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Publication numberUS20070005935 A1
Publication typeApplication
Application numberUS 11/173,301
Publication dateJan 4, 2007
Filing dateJun 30, 2005
Priority dateJun 30, 2005
Publication number11173301, 173301, US 2007/0005935 A1, US 2007/005935 A1, US 20070005935 A1, US 20070005935A1, US 2007005935 A1, US 2007005935A1, US-A1-20070005935, US-A1-2007005935, US2007/0005935A1, US2007/005935A1, US20070005935 A1, US20070005935A1, US2007005935 A1, US2007005935A1
InventorsHormuzd Khosravi, David Durham
Original AssigneeKhosravi Hormuzd M, David Durham
Export CitationBiBTeX, EndNote, RefMan
External Links: USPTO, USPTO Assignment, Espacenet
Method and apparatus for securing and validating paged memory system
US 20070005935 A1
Abstract
A service processor monitors the state of a physical memory and a virtual memory support circuit of a host processor. A second memory, accessible only to the service processor, stores information to permit the service processor to detect changes to pages of the physical memory. Other similar apparatus, and methods to use such apparatus, are described and claimed.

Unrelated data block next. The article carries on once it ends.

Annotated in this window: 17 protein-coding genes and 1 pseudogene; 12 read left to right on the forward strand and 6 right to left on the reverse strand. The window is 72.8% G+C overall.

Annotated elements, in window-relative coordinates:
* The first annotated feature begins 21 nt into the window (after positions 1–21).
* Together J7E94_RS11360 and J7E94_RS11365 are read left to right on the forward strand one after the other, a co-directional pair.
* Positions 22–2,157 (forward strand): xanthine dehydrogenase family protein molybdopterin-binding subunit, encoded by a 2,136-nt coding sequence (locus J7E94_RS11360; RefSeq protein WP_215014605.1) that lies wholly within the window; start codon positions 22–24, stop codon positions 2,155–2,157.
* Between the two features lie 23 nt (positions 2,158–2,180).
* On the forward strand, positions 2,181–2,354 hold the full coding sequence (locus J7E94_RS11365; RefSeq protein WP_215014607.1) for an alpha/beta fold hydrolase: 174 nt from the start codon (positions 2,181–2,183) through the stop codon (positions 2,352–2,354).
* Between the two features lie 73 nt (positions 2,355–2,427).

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Claims(30)
1. An apparatus comprising:
at least one host processor;
at least one virtual memory support circuit;
a service processor to monitor a state of the at least one virtual memory support circuit;
a first memory accessible to every host processor and to the service processor; and
a second memory accessible to the service processor only.
2. The apparatus of claim 1, further comprising:
access control logic to control access from the at least one host processor to the first memory, wherein the access control logic is separate and distinct from the virtual memory support circuit, and wherein the access control logic is inaccessible and transparent to the at least one host processor.